Regulation of psychology
Statutory regulation for psychologists was introduced on 1 July 2009 and the Health and Care Professions Council (HCPC) register of practitioner psychologists opened.
The Society's role in terms of regulation since then has been to work with the HCPC to ensure that it is a success. Alongside this we continue to develop as a learned and professional body.
Annual meetings are held between the Society and the HCPC. Click here to access the meeting notes (please note you will have to sign in to the website).
The Society has prepared a poster to raise awareness of the importance of recruiting and using HCPC registered psychologists for use by members.
FAQs on Statutory Regulation
What is statutory regulation?
Statutory regulation exists to protect the public against the risk of poor practice. It works by setting agreed standards of practice and competence by registering those who are competent to practise and restricting the use of specified protected titles to those who are registered.
Sanctions may be applied to registered psychologists, such as removing them from the register if their fitness to practice is impaired.
Which titles are protected under the 2009 legislation?
The legislation protects seven titles: Clinical Psychologist, Health Psychologist, Counselling Psychologist, Educational Psychologist, Occupational Psychologist, Sport and Exercise Psychologist, and Forensic Psychologist.
In addition there are two generic titles – Practitioner Psychologist and Registered Psychologist – but these will only be available to registrants who already hold one of the seven ‘specialist’ titles. It may be an offence to use them without being on the HCPC register.
What titles can I use?
The basic guidance is not to combine titles that ‘belong’ to two different organisations. The Society’s title is Chartered Psychologist, and the HCPC owns the seven domain titles, and two generic titles, listed above. If you are both a Chartered Psychologist and registered with the HCPC you are encouraged to use the titles that indicate your recognition by both organisations.
Examples of acceptable ways to use titles:
If you are a Chartered Psychologist and registered with the HCPC as a clinical psychologist :
- Jane Doe C Psychol,Clinical Psychologist,
- Jane Doe,Chartered Psychologist and Clinical Psychologist
- Jane Doe,Chartered Psychologist and Registered (or Practitioner) Clinical Psychologist.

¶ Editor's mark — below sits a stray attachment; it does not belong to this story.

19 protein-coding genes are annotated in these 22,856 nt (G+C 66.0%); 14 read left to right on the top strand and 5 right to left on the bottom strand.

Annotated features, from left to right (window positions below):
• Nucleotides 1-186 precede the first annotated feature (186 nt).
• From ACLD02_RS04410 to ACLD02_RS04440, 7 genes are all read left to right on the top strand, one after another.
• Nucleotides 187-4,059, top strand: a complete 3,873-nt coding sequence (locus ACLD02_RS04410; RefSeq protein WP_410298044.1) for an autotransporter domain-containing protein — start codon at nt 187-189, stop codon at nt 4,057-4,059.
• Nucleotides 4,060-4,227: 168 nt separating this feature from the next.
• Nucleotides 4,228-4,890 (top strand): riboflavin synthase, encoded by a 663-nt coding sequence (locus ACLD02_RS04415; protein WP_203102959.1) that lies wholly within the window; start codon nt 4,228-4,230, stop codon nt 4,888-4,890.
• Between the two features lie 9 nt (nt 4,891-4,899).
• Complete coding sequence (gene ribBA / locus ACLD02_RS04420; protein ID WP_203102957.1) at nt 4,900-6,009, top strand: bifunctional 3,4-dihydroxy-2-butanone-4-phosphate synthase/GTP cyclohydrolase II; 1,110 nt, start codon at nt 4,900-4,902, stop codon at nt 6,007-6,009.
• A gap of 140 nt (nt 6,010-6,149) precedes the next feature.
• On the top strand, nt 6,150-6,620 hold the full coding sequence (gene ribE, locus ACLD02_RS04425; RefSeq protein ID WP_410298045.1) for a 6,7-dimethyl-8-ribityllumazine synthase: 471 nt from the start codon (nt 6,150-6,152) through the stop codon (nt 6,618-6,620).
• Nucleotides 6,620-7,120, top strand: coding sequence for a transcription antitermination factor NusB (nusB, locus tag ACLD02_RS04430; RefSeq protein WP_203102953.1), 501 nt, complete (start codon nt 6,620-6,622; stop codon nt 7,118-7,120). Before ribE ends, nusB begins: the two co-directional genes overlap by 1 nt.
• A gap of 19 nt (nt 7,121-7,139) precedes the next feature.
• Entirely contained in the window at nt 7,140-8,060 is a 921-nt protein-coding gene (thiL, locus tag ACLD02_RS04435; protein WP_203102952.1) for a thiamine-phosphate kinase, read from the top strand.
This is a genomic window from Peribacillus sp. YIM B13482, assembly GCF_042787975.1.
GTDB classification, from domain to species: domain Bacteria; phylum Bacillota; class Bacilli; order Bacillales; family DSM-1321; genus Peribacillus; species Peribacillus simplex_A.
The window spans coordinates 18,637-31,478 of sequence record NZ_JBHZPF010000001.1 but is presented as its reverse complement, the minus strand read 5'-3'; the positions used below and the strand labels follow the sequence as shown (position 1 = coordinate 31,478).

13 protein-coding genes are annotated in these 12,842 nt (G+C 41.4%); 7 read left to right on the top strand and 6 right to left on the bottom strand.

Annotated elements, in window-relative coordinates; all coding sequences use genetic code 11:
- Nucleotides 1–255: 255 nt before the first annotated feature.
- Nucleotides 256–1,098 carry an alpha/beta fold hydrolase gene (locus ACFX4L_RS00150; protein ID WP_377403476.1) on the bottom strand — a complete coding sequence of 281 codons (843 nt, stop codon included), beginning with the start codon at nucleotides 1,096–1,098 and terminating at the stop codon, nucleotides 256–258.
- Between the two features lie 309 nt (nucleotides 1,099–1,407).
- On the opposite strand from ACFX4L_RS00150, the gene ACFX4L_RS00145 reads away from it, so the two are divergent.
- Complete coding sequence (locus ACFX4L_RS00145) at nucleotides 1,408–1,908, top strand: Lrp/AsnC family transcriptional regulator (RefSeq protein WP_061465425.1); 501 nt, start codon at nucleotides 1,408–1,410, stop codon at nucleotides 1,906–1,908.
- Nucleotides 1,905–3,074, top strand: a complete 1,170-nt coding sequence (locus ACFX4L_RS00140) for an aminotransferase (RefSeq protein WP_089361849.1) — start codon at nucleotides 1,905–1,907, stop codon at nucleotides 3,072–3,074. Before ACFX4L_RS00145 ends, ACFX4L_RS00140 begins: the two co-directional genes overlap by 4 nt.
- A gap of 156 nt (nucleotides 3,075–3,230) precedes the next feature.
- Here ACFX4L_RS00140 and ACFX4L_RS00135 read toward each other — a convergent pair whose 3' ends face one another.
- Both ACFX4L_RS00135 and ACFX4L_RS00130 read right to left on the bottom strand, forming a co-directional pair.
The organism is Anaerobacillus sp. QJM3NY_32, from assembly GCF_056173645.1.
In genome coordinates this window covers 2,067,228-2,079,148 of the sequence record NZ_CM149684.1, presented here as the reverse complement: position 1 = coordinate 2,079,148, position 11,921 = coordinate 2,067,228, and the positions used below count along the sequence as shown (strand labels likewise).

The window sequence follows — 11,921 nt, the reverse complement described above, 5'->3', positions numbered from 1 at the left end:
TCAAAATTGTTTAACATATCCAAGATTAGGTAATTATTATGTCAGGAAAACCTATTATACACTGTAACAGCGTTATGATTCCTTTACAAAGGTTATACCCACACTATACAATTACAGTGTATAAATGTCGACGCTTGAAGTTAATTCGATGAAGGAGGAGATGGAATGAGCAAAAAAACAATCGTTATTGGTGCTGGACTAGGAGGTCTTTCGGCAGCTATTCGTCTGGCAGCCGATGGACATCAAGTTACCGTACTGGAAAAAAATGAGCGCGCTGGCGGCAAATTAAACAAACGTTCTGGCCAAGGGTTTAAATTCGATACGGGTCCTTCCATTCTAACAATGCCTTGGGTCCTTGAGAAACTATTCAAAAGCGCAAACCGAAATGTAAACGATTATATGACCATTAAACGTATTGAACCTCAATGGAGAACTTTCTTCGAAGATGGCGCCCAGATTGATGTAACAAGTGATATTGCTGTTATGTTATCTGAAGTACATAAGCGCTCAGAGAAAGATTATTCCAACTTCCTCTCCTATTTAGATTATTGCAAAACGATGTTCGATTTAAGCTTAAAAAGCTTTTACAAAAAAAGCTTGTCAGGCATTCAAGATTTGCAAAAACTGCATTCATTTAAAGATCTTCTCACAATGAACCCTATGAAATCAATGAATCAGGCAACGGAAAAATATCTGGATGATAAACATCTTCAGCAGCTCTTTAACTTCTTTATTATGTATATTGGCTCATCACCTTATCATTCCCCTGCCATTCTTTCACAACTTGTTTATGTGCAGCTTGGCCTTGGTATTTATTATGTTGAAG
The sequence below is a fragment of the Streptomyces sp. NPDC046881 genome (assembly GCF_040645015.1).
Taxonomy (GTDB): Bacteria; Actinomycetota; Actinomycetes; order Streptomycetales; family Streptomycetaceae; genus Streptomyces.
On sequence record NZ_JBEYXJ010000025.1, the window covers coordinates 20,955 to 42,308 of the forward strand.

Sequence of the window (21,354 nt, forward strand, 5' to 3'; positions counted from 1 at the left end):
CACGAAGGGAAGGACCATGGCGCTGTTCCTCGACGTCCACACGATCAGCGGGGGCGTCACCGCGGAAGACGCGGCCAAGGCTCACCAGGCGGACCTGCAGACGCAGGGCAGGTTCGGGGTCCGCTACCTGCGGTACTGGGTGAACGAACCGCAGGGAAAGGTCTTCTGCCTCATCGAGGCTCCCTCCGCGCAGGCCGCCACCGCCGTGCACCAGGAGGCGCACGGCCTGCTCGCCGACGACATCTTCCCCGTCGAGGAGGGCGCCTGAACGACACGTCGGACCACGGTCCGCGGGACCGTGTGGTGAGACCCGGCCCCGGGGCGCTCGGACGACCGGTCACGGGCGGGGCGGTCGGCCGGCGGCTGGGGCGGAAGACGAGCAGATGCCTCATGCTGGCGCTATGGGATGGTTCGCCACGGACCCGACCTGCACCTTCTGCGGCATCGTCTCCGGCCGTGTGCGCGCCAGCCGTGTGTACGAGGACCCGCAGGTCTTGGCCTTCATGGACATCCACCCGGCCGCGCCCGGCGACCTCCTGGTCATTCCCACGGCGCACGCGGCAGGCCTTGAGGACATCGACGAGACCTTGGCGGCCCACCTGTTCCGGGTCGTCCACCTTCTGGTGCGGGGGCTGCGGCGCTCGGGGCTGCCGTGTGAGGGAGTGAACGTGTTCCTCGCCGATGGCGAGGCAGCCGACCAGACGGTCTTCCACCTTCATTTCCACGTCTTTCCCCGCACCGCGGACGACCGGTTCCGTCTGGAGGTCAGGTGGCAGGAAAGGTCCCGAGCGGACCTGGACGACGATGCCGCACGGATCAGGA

It is no longer acceptable to use Jane Doe Chartered Clinical Psychologist
If you are a Chartered member who is qualified in more than one domain you may use more than one of the HCPC titles in combination:
- A N Other C Psychol, Occupational Psychologist and Health Psychologist
You may wish to add a formal job title that contains a protected title. This is perfectly acceptable so long as you are registered with the HCPC:
- Senior Educational Psychologist
- Consultant Forensic Psychologist
Trainee psychologists on HCPC approved training routes may use ‘Trainee’, or ‘In-Training’ in combination with any of the domain titles. For example:
- Trainee Counselling Psychologist
- Sport and Exercise Psychologist In-Training
For more information of the use of the Society's designations and titles, take a look at our guidance page.
Which routes to registration does the HCPC approve?
The HCPC approves the following routes to statutory regulation:
Clinical - Professional Doctorate
Counselling - Professional Doctorate or equivalent
Educational - Professional Doctorate or equivalent
Forensic - Masters degree (with the award of the Society qualification in forensic psychology or equivalent)
Health - Masters degree (with the award of the Society qualification in health psychology or equivalent)
Occupational - Masters degree (with the award of the Society qualification in occupational psychology, or equivalent)
Sport and exercise - Masters degree (with the award of the Society qualification in sport and exercise psychology, or equivalent)
You can find out more about the approval process on the HCPC website.
The HCPC does not approve other qualifications in psychology, such as undergraduate degrees or Masters programmes, because these do not lead directly to eligibility for registration with the HCPC. The Society continues to accredit these programmes.